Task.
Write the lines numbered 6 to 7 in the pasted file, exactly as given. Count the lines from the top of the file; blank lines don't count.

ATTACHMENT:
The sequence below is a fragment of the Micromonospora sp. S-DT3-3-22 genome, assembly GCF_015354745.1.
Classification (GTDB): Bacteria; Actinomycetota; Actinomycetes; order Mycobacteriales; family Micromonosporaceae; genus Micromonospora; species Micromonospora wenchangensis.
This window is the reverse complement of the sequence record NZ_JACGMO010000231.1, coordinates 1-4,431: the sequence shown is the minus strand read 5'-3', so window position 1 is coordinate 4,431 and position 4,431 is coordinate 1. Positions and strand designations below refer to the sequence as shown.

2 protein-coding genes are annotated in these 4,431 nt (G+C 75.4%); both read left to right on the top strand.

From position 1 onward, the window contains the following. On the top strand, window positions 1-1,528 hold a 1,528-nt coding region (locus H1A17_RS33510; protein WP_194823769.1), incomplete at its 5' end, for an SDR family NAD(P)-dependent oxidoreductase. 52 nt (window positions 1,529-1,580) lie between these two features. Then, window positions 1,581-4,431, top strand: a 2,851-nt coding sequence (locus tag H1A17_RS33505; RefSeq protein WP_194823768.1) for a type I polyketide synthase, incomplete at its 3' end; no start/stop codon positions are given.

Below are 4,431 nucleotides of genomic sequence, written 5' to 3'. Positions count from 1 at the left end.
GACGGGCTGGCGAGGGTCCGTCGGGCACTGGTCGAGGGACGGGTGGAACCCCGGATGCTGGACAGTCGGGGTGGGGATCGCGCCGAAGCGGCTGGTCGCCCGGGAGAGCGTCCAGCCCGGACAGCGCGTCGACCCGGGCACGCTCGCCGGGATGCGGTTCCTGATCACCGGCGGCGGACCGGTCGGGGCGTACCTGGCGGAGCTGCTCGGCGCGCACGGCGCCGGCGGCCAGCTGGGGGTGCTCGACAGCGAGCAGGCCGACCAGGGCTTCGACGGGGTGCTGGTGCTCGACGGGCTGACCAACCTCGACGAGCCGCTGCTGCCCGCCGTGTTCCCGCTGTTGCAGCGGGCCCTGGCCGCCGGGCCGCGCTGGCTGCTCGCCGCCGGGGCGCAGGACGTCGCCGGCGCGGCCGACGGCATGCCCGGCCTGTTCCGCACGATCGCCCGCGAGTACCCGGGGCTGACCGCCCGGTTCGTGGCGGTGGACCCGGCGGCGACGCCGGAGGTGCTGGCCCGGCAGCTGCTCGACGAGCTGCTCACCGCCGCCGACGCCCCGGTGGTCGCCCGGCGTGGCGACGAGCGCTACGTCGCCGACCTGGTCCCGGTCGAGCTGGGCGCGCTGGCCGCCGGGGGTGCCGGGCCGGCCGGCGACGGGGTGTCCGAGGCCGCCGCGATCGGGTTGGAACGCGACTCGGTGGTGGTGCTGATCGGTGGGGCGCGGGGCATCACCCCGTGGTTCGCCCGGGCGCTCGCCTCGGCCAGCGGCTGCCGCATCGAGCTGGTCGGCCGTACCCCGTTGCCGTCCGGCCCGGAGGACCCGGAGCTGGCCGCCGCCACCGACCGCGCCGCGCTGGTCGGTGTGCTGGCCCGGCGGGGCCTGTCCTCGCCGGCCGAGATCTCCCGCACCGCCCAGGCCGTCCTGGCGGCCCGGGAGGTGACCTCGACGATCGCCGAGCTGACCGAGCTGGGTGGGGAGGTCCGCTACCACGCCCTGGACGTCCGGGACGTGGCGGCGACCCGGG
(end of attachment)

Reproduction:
Below are 4,431 nucleotides of genomic sequence, written 5' to 3'. Positions count from 1 at the left end.
GACGGGCTGGCGAGGGTCCGTCGGGCACTGGTCGAGGGACGGGTGGAACCCCGGATGCTGGACAGTCGGGGTGGGGATCGCGCCGAAGCGGCTGGTCGCCCGGGAGAGCGTCCAGCCCGGACAGCGCGTCGACCCGGGCACGCTCGCCGGGATGCGGTTCCTGATCACCGGCGGCGGACCGGTCGGGGCGTACCTGGCGGAGCTGCTCGGCGCGCACGGCGCCGGCGGCCAGCTGGGGGTGCTCGACAGCGAGCAGGCCGACCAGGGCTTCGACGGGGTGCTGGTGCTCGACGGGCTGACCAACCTCGACGAGCCGCTGCTGCCCGCCGTGTTCCCGCTGTTGCAGCGGGCCCTGGCCGCCGGGCCGCGCTGGCTGCTCGCCGCCGGGGCGCAGGACGTCGCCGGCGCGGCCGACGGCATGCCCGGCCTGTTCCGCACGATCGCCCGCGAGTACCCGGGGCTGACCGCCCGGTTCGTGGCGGTGGACCCGGCGGCGACGCCGGAGGTGCTGGCCCGGCAGCTGCTCGACGAGCTGCTCACCGCCGCCGACGCCCCGGTGGTCGCCCGGCGTGGCGACGAGCGCTACGTCGCCGACCTGGTCCCGGTCGAGCTGGGCGCGCTGGCCGCCGGGGGTGCCGGGCCGGCCGGCGACGGGGTGTCCGAGGCCGCCGCGATCGGGTTGGAACGCGACTCGGTGGTGGTGCTGATCGGTGGGGCGCGGGGCATCACCCCGTGGTTCGCCCGGGCGCTCGCCTCGGCCAGCGGCTGCCGCATCGAGCTGGTCGGCCGTACCCCGTTGCCGTCCGGCCCGGAGGACCCGGAGCTGGCCGCCGCCACCGACCGCGCCGCGCTGGTCGGTGTGCTGGCCCGGCGGGGCCTGTCCTCGCCGGCCGAGATCTCCCGCACCGCCCAGGCCGTCCTGGCGGCCCGGGAGGTGACCTCGACGATCGCCGAGCTGACCGAGCTGGGTGGGGAGGTCCGCTACCACGCCCTGGACGTCCGGGACGTGGCGGCGACCCGGG